I found it refreshing and, frankly, courageous.

If only more judges in this country stood up for their own activism and were willing to defend it in front of anyone who challenged them.

Cruz now favors activist federal government

Ted Cruz keeps giving me — and others — so much grist for commentary.

The freshman Texas Republican U.S. senator now has this doozy of an idea. Let’s amend the U.S. Constitution to prevent states from overturning bans on same-sex marriage.


This comes from a tea party darling, someone who’s railed time and again during his still-brief time in the Senate over federal government overreach into states’ business.

Not so, however, when it comes to one more issue that now needs to become part of the federal Constitution.

Oh, Ted. Keep delivering these hits. Please.

Cruz got angry at the U.S. Supreme Court over its refusal to hear some state cases involving the overturning of bans on gay marriage. He called it a matter of gross judicial activism. Indeed, as a learned friend of mine noted, the high court exercised “judicial restraint” in refusing to hear these cases.

That won’t deter the runaway freight train aka Ted Cruz.

He’s going to try to get Congress to approve a constitutional amendment that places federal authority over state authority.

I swear I understood Cruz was a champion of states’ rights. What happened?

Oh, I almost forgot. Cruz wants to run for president in 2016 and he’s got to appease that right-wing GOP “base.”

One more reason to detest Ted Cruz

That settles it: Ted Cruz is my least favorite of the 100 men and women who serve in the U.S. Senate.

Why the additional scorn? Well, the freshman Republican from Texas said this about the Supreme Court’s decision to refuse to review state laws banning same-sex marriage:

“This is judicial activism at its worst.”

OK, he said some other stuff too in criticizing the high court. He accused the justices of “abdicating its duty to uphold the Constitution.”


Judicial activism, eh?

I think I can come up with at least one greater example of judicial activism perpetrated on this nation by the Roberts Court, one of the more so-called “conservative” courts in the nation’s history. Let’s try the Citizens United case.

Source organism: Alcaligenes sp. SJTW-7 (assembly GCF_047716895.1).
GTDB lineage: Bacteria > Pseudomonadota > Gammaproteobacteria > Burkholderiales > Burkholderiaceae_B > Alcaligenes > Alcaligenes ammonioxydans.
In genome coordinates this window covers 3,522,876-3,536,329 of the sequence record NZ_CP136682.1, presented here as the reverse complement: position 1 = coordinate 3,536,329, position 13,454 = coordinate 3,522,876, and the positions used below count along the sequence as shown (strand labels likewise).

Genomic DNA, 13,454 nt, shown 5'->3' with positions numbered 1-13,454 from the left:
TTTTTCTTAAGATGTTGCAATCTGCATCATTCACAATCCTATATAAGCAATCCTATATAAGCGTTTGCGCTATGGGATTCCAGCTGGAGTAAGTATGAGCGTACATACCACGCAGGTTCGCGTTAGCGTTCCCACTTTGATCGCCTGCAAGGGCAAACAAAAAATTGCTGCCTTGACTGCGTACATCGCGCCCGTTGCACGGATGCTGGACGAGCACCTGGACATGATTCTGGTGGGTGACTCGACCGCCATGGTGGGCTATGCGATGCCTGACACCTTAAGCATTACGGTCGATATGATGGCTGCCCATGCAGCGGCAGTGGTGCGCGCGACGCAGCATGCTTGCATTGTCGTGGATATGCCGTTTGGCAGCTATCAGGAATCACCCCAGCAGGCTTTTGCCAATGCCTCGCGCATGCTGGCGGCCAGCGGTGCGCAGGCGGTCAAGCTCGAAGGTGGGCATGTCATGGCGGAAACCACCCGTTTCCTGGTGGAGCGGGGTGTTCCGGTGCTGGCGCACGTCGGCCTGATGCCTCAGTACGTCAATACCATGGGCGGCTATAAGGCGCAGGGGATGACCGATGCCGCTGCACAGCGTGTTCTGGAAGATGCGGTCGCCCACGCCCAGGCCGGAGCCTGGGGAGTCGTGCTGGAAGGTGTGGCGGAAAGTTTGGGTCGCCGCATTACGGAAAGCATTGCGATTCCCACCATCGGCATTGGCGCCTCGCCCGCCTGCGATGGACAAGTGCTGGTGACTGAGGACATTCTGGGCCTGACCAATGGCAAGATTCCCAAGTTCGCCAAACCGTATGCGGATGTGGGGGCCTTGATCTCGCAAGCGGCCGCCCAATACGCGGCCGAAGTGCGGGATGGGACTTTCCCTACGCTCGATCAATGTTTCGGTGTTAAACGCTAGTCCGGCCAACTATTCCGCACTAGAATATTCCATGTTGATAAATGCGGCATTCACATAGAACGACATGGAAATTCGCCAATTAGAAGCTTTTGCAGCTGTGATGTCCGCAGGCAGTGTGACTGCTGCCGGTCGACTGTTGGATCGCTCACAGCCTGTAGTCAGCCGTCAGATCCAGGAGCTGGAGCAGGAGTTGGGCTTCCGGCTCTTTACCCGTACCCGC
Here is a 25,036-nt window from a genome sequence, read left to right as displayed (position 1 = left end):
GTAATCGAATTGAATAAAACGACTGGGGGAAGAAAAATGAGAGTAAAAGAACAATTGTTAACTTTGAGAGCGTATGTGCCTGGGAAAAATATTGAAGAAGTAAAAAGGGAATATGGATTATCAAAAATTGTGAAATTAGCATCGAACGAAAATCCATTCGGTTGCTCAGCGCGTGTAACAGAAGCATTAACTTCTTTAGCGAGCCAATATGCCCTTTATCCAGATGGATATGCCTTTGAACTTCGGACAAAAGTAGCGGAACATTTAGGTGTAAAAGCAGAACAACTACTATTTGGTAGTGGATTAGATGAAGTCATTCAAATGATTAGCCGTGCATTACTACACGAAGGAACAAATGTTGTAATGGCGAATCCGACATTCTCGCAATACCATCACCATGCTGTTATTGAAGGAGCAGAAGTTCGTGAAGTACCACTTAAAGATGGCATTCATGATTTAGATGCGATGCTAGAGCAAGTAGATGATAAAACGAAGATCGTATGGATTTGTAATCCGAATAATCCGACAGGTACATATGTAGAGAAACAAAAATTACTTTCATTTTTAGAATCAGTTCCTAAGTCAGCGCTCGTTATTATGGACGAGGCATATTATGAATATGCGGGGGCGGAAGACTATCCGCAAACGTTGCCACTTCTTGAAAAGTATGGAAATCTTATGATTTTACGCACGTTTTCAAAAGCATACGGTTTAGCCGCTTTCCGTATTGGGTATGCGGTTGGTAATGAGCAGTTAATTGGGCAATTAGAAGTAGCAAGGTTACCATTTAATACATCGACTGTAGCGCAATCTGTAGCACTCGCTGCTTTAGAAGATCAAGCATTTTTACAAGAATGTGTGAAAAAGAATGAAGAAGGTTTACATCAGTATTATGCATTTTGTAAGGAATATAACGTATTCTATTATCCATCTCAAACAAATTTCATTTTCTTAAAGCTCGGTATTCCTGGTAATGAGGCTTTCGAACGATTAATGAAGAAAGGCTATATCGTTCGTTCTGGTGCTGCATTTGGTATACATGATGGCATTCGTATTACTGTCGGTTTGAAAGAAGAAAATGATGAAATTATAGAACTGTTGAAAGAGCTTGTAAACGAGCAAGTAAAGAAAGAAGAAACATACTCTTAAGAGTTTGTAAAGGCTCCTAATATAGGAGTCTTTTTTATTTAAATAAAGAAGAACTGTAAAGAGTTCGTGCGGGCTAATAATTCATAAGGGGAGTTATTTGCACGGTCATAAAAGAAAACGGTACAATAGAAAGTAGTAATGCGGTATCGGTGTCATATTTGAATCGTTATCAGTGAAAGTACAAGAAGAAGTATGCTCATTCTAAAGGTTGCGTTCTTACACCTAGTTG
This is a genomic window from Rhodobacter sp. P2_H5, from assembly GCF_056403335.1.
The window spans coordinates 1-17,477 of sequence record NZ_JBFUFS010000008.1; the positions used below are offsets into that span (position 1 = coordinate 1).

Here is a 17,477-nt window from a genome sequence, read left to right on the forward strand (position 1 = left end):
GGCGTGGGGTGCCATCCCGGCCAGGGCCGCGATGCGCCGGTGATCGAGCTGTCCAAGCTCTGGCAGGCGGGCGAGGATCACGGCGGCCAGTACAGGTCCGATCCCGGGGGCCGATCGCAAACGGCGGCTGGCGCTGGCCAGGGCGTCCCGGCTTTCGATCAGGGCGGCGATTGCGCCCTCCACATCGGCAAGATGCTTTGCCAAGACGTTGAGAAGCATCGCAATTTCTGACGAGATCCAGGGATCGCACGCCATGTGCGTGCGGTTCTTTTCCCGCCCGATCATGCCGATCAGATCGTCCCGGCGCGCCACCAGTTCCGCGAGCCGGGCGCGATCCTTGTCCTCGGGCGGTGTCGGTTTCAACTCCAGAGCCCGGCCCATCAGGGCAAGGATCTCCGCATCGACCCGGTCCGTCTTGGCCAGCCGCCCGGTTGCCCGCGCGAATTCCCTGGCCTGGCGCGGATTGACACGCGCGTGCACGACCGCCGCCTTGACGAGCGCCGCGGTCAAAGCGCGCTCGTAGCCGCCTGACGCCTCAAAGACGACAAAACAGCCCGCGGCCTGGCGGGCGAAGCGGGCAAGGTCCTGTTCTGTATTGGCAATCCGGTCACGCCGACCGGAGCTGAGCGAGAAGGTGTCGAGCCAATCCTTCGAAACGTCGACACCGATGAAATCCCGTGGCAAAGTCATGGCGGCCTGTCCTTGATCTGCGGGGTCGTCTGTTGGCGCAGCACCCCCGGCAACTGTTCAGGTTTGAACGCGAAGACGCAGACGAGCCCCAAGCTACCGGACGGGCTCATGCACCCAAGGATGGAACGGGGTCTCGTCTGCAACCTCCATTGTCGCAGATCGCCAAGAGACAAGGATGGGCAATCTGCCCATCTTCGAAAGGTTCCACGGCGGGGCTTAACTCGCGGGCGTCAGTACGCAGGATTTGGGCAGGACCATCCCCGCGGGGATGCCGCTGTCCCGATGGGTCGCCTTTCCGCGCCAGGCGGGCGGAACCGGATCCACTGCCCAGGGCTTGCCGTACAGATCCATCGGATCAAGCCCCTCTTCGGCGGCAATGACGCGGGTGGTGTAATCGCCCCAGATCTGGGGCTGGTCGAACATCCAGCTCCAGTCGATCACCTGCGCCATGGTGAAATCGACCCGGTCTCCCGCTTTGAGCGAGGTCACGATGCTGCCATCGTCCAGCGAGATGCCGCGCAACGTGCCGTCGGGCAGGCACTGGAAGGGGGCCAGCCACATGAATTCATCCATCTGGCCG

Remember that one, Ted? That’s the case that determined that corporations are people, too — to borrow Mitt Romney’s (in)famous phrase during the 2012 presidential campaign. The court decided to let corporations spend all the money they wanted on political campaigns, just like regular folks. It determined that multi-zillion-dollar business interests have as much say in determining who gets elected as poor schleps like me who might want to write a $20 check to the candidate of my choice.

So, if you’re a candidate who then gets elected, who are you going to listen to more intently: the mega corporation or the individual contributor?

That, Sen. Cruz, is how I would define judicial activism.

This label often is used by conservatives to rip apart liberal judicial rulings. These critics, such as Cruz, ignore at their peril their own brand of judicial activism.

The Roberts Court showed it can be as activist as, say, the Warren Court was in the 1950s.

Cruz surely knows this.

A dear friend of mine who visited my wife and me this past weekend served in government and journalism for more than 40 years. He said of Cruz, who he described as “smart as they come”:

“Intelligence is inherited. Wisdom must be earned.”

No ‘hails’ to this new chief justice, please

Nathan Hecht is going to become the next chief justice of the Texas Supreme Court.

I’m not surprised Gov. Rick Perry would pick Hecht to succeed Wallace Jefferson, who is resigning to return to private practice. Perry — who’s served as Texas governor longer than anyone in history — seems to like longevity, and Hecht is the longest-serving member of the state’s highest civil appeals court. He’s also among the court’s most conservative members, which of course fits Perry’s litmus test perfectly.


Hecht, though, isn’t a good pick for a couple of reasons. First of all, he’s had some run-ins with Texas’s ethics rules relating to alleged misuse of campaign funds and his reported acceptance of more than $150,000 in discounted legal fees. Still, Perry found it OK to praise Hecht’s integrity … blah, blah, blah.

Maybe more important, in my view, is that Hecht represents the courts’ radical shift to the right, which has occurred over many years.

There once was a time when the Supreme Court was seen as a plaintiff’s paradise, where folks could sue big corporations and then appeal it to the highest civil appellate court and get, say, a verdict overturned or modified in their favor. The pendulum has swung dramatically in the other direction, so much so now that the court is viewed as overly friendly to those big corporations who get sued on occasion.

Hecht represents the court’s radical change in attitude.

To be sure, conservatives in Texas and elsewhere love to criticize liberal judges for being “activist.” They ignore the absolute fact that conservative judges and courts can be every bit as activist as their more liberal colleagues.

The Texas Supreme Court’s radical shift from one level of activism to the other extreme doesn’t make it more fair or balanced or unbiased. It just shifts the unfairness, imbalance and bias to the other side.

That shift is what Nathan Hecht brings to his new job.